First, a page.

Two Days of Spanish Class and Learning About Health Care Systems

I'll admit, the last two days have been very tiring. After our return to Xela, the following day we had Spanish class from 8:30am-12:30pm. I was still pretty exhausted from the previous day so I mainly relied on coffee to keep me animated for my lesson with Annabella and the doblado from the market and fried chicken from Pinulito were much needed morale boosters during the 30-minute break at 10:30am. After Spanish classes, Katie, Mitchka, and I went back to our house for lunch and we took a short nap before going to Blue Angel to watch two documentaries on the health care systems throughout the world. The first documentary about the health care system in Cuba was long but very informative and I learned a lot of things that I didn't know. I wasn't aware that Cuban had such an effective and efficient health care system. Nor did I know that Cuban doctors are very well trained and well respected among other Latin American countries. Watching that documentary was very helpful because the information that was presented in it could definitely be used in my research paper. I think that Guatemala could really benefit from implementing some of the things that have worked for the health care system of Cuba. It's unrealistic for Guatemala to implement changes that richer countries have effectively used because Guatemala doesn't have the same structure or resources that are available to those other countries. However, Cuba is very similar to Guatemala in terms of resources and culture, so it would be a good idea to look into what has worked for Cuba when considering solutions that Sofia and I could propose in our research paper.

The other documentary was shorter than the Cuban documentary but I really liked it because it did a good job of efficiently explaining the different health care systems in Germany, Japan, Taiwan, Great Britain, and Switzerland. While some of the things that are effective for these other countries may not be effective in Guatemala, it does open up the possibility for other ideas and solutions. After the documentaries, I went back home and just relaxed. I felt pretty drained after a long day of class and two documentaries and I was ready to just knock out, which I did.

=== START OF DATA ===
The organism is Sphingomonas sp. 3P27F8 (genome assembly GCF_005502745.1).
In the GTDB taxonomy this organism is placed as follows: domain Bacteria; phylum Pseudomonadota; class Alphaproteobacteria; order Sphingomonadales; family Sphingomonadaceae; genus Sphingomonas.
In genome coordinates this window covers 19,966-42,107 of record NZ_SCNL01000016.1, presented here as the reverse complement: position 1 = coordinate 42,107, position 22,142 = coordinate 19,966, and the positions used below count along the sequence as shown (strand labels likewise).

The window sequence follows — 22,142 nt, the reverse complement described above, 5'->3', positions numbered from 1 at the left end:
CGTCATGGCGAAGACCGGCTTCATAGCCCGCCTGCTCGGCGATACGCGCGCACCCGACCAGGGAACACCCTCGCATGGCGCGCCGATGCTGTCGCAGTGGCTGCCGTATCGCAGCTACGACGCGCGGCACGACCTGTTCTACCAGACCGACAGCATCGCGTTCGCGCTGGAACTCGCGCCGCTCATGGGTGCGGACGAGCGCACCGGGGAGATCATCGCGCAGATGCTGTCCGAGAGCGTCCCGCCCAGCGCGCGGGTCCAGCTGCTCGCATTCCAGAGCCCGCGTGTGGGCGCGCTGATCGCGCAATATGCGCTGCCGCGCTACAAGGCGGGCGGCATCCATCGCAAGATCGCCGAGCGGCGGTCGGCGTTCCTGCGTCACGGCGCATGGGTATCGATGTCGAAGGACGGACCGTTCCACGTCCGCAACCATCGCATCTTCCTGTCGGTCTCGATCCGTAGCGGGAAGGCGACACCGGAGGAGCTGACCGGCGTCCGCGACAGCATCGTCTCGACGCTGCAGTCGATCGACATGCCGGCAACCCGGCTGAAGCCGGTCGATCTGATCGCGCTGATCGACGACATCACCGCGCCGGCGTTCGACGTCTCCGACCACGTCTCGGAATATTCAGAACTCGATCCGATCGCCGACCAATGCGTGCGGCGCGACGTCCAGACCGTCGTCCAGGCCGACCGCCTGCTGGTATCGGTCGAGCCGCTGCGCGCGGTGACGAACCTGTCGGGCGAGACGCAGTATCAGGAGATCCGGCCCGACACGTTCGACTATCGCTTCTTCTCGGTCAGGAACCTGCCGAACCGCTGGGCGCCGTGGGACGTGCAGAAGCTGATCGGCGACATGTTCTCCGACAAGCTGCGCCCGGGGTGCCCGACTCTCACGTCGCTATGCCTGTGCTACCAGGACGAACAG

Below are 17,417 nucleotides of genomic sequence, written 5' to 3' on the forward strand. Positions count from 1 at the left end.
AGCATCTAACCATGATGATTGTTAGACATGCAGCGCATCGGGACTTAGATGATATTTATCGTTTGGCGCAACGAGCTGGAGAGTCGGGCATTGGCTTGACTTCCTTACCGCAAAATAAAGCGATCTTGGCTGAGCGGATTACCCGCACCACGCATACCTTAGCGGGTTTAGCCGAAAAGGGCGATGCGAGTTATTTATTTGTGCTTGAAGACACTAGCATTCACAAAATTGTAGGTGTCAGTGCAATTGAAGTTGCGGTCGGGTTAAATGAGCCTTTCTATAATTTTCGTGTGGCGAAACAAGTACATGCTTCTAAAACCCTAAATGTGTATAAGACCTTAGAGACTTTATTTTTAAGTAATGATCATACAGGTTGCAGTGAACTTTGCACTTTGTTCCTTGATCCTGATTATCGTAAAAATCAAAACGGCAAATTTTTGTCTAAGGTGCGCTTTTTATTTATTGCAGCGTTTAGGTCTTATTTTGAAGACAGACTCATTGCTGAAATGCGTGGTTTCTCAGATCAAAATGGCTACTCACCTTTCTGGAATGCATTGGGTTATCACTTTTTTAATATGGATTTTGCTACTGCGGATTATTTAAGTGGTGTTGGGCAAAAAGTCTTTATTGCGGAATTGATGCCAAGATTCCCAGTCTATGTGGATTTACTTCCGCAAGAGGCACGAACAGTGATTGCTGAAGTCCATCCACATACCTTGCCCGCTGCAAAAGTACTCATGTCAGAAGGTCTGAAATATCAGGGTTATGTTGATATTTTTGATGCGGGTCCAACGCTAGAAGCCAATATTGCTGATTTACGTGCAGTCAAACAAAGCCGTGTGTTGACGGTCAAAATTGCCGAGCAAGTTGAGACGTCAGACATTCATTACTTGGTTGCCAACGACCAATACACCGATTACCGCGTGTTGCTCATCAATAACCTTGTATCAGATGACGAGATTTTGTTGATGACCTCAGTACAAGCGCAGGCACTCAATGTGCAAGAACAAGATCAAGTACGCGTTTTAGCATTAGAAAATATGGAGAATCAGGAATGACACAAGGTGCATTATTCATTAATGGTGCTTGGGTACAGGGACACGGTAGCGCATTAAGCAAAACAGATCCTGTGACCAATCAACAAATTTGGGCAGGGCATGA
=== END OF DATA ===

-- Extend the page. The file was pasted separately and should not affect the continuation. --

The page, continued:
The following day was very similar in that we had another day of Spanish class but instead of watching documentaries after lunch, we met with Dr. Fredy Salanic to talk about the health care system currently in place in Guatemala and the problem that diabetes plays in Guatemala as well. The thing that stood out to me about his lecture about health care in Guatemala is he said that two main factors in health outcome are poverty and education. Dr. Salanic also mentioned that a big factor is the inequality and poor distribution of wealth in the country. He mentioned that Guatemala has the 2nd worst distribution of wealth in Latin America and the 9th worse distribution of wealth in the world. That's absolutely ridiculous to me. Another thing that he brought up was there are five families that are very rich and powerful in Guatemala and they control a lot of the economic decisions that are made because of their wealth and power. In addition, those families aren't paying taxes that directly contribute to education and health care, harming the state of the country. There was a lot of information in his presentation that could be extremely helpful when writing my research paper with Sofia.

Now I'm just trying to catch up on editing all of the vlogs and photos that I've shot over the last couple of days but as of now I'm really enjoying my time here in Guatemala. I'm honestly learning so much and having such great experiences that I don't want to leave! It's crazy to think that we've already been here for 10 days. Time needs to slow down. -Scott